I recently read this article by Barbara Fister, and it was as if something jumped off the page at me. I recommend you read it as there’s a tonne of really valuable insight in there about the intricate web of information overload that we’re in in this ‘post-truth’ era. Here are a few key passages that particularly resonated with me as a budding psychologist and information literacy enthusiast. First,

When you’re trying to figure out where you are in this new academic setting, just surviving may take up all your energy. When we talk about “student success” we’re not necessarily talking about lifelong learning…we’re talking about the ability to perform well as a student, to write academic prose, format footnotes, and draw from scholarly sources without getting in trouble for plagiarism. That tends to push loftier goals to the side.  

I can definitely relate to this, as can a lot of other students I know. When you’re in a situation where you’re encountering so much new information, trying to get your head around complex concepts, and feeling buried under a mountain of reading, it can easily devolve into a very reactive existence. If I have an assignment due in a week, my focus understandably narrows to what is being expected of me in that piece of work. When I’ve had overlapping or back-to-back assignments, or when I’ve been on placement focusing on developing new skills, I often feel l I don’t have the time or energy left to be engaging in philosophical or moral debates.

And this is a problem. This kind of reactive response means there’s no guarantee that IL skills will be thought about with any kind of depth either at the generalised or deeper disciplinary specific levels – yes, I may learn to use EndNote and reference correctly, but am I being encouraged to think about why I’m expected to do this beyond that it will improve my grade? Is an opportunity being missed here to engage with why thinking critically about a journal article, and considering who wrote it, has bigger implications beyond my assignment? I think so.


As [students] learn to think like historians, like scientists, like artists by engaging in the practices and methods of those fields they may learn along the way what makes for honest, rigorous inquiry – and why those values matter. By writing and conducting inquiry in a disciplinary framework they often gain the understanding that knowledge is a thing we make together, ideally learning that they have the agency to be a participant in making the world as we know it, and that they think about it as ethical activity that engages intellectual and moral virtues.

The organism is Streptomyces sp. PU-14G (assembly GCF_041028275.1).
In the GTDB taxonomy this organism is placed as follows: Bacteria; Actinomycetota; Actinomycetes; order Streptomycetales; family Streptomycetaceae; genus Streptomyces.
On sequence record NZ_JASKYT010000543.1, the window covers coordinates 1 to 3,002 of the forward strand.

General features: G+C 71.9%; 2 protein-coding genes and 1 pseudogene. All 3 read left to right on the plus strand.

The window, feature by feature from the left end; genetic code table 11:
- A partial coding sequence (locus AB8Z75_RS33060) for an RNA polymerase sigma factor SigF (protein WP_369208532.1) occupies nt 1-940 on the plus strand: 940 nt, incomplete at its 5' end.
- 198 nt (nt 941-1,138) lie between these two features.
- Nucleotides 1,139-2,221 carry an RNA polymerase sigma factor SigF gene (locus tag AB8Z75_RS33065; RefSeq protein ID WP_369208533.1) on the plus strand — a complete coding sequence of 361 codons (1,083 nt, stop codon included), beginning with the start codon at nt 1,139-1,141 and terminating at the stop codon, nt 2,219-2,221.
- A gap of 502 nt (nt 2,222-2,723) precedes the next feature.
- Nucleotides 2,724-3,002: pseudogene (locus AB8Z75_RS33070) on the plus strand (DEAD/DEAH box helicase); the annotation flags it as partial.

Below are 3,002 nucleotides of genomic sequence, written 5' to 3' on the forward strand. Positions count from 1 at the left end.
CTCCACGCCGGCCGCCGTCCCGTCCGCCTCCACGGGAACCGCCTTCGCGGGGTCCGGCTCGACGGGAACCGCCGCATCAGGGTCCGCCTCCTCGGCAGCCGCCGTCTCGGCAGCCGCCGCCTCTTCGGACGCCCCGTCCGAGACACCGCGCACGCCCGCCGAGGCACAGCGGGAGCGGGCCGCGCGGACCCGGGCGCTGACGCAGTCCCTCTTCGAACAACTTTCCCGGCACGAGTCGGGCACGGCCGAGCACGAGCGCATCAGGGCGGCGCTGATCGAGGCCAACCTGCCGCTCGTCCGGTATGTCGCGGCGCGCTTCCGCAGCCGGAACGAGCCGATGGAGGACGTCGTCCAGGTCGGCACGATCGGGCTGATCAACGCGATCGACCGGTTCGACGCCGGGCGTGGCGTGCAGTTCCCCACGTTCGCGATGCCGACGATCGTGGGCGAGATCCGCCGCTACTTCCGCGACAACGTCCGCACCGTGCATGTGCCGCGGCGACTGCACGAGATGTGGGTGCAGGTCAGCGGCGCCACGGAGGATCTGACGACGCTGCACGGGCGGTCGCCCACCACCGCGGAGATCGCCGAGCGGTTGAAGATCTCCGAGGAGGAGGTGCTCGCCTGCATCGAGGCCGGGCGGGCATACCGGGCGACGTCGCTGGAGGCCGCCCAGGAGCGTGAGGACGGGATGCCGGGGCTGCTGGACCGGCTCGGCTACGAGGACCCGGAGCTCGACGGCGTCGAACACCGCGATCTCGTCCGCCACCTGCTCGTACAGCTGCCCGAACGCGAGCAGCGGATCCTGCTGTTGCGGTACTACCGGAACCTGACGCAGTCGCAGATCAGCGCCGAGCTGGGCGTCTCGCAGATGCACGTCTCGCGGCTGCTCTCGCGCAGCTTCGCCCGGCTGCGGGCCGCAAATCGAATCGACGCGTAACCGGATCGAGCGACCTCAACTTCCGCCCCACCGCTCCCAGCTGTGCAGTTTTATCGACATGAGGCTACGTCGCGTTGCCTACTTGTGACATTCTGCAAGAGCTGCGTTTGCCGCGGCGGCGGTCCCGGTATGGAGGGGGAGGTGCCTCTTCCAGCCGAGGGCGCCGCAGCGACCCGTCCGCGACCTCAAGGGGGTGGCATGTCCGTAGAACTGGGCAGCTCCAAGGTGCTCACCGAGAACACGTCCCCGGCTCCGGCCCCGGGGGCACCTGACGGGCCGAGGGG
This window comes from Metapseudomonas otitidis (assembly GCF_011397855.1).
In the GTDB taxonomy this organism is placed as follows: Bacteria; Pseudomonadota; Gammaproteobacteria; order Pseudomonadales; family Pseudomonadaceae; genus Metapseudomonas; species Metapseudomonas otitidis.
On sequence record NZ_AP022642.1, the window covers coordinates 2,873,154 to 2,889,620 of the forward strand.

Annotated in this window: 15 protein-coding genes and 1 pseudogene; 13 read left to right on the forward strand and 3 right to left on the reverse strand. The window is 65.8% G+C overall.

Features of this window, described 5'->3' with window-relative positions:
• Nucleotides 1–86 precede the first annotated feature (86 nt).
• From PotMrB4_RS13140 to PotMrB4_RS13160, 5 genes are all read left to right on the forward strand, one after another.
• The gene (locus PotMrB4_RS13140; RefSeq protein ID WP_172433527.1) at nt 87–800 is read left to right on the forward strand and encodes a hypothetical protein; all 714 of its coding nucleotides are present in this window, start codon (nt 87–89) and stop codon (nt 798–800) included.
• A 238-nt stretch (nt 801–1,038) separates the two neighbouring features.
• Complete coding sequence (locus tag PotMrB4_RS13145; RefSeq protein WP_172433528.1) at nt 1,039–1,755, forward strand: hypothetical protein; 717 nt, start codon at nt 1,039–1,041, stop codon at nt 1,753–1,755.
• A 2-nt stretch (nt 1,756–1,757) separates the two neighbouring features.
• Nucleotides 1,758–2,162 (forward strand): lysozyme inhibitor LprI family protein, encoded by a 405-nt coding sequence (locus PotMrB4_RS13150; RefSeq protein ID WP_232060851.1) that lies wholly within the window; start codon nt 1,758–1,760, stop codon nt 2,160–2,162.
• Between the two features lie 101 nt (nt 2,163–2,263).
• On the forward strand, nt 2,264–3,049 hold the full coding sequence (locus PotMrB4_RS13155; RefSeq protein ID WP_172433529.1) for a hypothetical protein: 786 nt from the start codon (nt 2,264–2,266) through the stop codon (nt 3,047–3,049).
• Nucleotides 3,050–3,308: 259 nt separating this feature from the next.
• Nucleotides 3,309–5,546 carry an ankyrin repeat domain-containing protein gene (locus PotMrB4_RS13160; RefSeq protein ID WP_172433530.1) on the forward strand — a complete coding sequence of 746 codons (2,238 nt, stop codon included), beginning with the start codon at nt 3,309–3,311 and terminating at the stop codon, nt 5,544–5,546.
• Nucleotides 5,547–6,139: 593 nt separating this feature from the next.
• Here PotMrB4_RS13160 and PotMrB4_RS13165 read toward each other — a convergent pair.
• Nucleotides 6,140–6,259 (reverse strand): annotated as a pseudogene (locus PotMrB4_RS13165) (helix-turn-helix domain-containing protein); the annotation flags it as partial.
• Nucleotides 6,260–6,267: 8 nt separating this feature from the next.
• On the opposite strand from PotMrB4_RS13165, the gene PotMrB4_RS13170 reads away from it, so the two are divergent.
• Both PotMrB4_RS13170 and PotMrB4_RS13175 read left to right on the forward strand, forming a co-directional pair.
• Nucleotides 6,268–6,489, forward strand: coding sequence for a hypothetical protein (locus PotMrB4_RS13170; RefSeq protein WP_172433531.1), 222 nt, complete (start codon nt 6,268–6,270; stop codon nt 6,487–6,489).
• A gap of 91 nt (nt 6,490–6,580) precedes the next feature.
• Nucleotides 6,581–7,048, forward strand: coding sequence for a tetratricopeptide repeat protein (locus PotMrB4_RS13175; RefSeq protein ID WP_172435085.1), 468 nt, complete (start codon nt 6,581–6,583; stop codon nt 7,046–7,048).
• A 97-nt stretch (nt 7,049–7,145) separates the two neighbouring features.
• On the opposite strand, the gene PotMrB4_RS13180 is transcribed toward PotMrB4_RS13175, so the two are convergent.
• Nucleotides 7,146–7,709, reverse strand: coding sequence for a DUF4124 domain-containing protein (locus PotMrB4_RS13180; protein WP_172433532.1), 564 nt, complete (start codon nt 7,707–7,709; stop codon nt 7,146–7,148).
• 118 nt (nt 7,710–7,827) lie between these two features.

In this passage I realised that, as a student, it is really easy to lose sight of just how powerful information is; how substantial and long-lasting the impact can be of stringing sentences together to form a cogent argument. In the context of psychology, we see this in the vaccinations-cause-autism debacle – even though those findings were redacted, people still choose not to vaccinate their children based on them. And the Momo hoax, which scared a lot of parents into believing that a frightening figure was being inserted into popular YouTube videos and telling children to hurt themselves or others. This was shared across the world, discussed with children in schools, and even discussed as ‘fact’ in one of my classes. It really brings home the power of information, doesn’t it? And shows how easily fact and fiction begin to blur based on how people choose to respond to it.

I’m acutely aware of the power of information as I learn to write psychological reports, which I touched on in my last blog post Learning to write in the psychology discipline. What I’ve noticed is that students can get so focused on the mechanics of writing – this section should go here, I need to include this information under this heading –and the sheer challenge of writing (to be fair, it is hard), that the value, impact and wider implications of what is being written about, and the potential for value judgements and bias to creep in (inadvertently or otherwise), can easily be overlooked.

And third:

We have to offer our students hope and build bridges between a clearer understanding of academic values and how we live in the world so that students are ethically and intellectually equipped to work to make it a better place.  

I just love this closing statement. It is so true! I want to go into the world after all this study an informed, responsible and ethical practitioner who engages in practice with the critical and reflective thinking that IL skills foster. For all the educators out there (both teachers and librarians) please keep this in mind whenever you bring IL skills into the classroom. Ask yourself: what do the students in front of you need to be confident and skilled information consumers? And how can you build connections both within and beyond their area of study so they are encouraged to consider the why behind information literacy skills.

Rose O’Connor

Trainee Child and Family Psychologist, University of Canterbury

Junior Researcher, Massey University